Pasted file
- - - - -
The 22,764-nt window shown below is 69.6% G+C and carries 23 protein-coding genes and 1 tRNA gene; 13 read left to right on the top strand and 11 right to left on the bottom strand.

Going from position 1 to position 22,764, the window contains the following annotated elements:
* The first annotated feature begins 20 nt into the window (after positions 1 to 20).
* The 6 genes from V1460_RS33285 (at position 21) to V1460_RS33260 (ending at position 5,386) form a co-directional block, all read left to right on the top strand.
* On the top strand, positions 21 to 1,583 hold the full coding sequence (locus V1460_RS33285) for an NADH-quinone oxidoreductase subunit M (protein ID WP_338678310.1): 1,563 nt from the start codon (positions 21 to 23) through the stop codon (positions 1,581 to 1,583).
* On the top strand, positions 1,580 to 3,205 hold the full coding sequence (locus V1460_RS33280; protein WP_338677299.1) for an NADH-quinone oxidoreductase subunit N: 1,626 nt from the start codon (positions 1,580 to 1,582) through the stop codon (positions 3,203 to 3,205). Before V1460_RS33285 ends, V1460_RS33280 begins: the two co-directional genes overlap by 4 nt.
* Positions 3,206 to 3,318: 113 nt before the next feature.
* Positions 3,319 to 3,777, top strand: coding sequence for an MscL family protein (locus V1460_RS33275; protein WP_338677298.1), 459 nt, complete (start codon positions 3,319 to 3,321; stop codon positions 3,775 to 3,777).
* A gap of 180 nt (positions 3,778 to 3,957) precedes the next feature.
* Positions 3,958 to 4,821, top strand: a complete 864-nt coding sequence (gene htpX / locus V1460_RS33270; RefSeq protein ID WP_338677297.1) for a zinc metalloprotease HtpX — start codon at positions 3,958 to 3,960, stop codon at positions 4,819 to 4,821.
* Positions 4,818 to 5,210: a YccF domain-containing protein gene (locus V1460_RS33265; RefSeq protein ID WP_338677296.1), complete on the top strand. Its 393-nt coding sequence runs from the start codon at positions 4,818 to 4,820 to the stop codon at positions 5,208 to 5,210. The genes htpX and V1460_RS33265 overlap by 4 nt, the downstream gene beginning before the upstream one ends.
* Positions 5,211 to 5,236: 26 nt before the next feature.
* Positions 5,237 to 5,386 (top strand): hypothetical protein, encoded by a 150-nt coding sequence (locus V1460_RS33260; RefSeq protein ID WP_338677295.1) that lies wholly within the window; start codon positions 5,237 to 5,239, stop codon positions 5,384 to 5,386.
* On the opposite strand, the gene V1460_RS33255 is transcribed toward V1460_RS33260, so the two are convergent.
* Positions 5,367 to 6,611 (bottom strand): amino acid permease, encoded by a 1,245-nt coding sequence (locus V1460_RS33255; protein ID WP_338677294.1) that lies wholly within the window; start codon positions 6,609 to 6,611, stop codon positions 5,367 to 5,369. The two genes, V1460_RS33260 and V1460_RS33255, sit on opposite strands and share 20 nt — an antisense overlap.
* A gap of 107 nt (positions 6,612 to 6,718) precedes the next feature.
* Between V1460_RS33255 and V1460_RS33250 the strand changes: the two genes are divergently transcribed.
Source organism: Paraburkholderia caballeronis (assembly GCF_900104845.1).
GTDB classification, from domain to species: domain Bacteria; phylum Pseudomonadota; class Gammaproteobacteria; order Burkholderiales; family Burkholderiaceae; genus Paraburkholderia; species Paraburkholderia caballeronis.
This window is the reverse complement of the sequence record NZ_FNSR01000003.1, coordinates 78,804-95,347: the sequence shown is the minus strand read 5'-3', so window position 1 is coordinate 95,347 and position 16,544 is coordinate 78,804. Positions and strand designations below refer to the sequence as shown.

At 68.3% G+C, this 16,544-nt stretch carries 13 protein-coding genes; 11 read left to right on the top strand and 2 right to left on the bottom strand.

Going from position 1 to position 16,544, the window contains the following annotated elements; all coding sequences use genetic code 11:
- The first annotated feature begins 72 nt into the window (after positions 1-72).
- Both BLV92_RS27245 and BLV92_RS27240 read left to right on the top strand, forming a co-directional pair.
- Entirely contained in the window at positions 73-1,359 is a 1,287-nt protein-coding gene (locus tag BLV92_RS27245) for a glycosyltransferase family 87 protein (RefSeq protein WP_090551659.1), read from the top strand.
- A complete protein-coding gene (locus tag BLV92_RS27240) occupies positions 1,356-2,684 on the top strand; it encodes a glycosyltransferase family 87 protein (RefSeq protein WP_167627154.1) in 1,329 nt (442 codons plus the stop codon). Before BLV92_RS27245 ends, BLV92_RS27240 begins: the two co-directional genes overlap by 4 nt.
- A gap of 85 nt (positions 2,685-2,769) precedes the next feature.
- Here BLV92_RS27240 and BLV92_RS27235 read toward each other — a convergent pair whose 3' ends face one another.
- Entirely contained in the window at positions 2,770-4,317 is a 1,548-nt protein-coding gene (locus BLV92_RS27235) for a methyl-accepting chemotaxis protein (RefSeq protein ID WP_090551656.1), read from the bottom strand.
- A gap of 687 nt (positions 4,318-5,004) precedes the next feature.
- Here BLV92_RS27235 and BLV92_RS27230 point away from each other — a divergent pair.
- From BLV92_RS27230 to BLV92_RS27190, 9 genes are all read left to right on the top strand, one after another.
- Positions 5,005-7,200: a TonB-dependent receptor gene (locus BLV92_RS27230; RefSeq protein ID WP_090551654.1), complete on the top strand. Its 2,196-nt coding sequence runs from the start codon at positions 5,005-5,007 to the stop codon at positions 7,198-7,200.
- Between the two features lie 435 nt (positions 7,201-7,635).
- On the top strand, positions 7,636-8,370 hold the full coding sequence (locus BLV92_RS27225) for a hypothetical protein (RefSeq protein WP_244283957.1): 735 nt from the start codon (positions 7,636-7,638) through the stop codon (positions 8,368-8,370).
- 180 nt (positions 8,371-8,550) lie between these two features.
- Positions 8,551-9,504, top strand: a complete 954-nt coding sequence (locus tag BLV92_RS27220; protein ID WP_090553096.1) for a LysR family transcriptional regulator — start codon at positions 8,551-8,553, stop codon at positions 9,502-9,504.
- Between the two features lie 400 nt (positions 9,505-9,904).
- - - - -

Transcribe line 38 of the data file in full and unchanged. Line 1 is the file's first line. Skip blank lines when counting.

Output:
- Between the two features lie 400 nt (positions 9,505-9,904).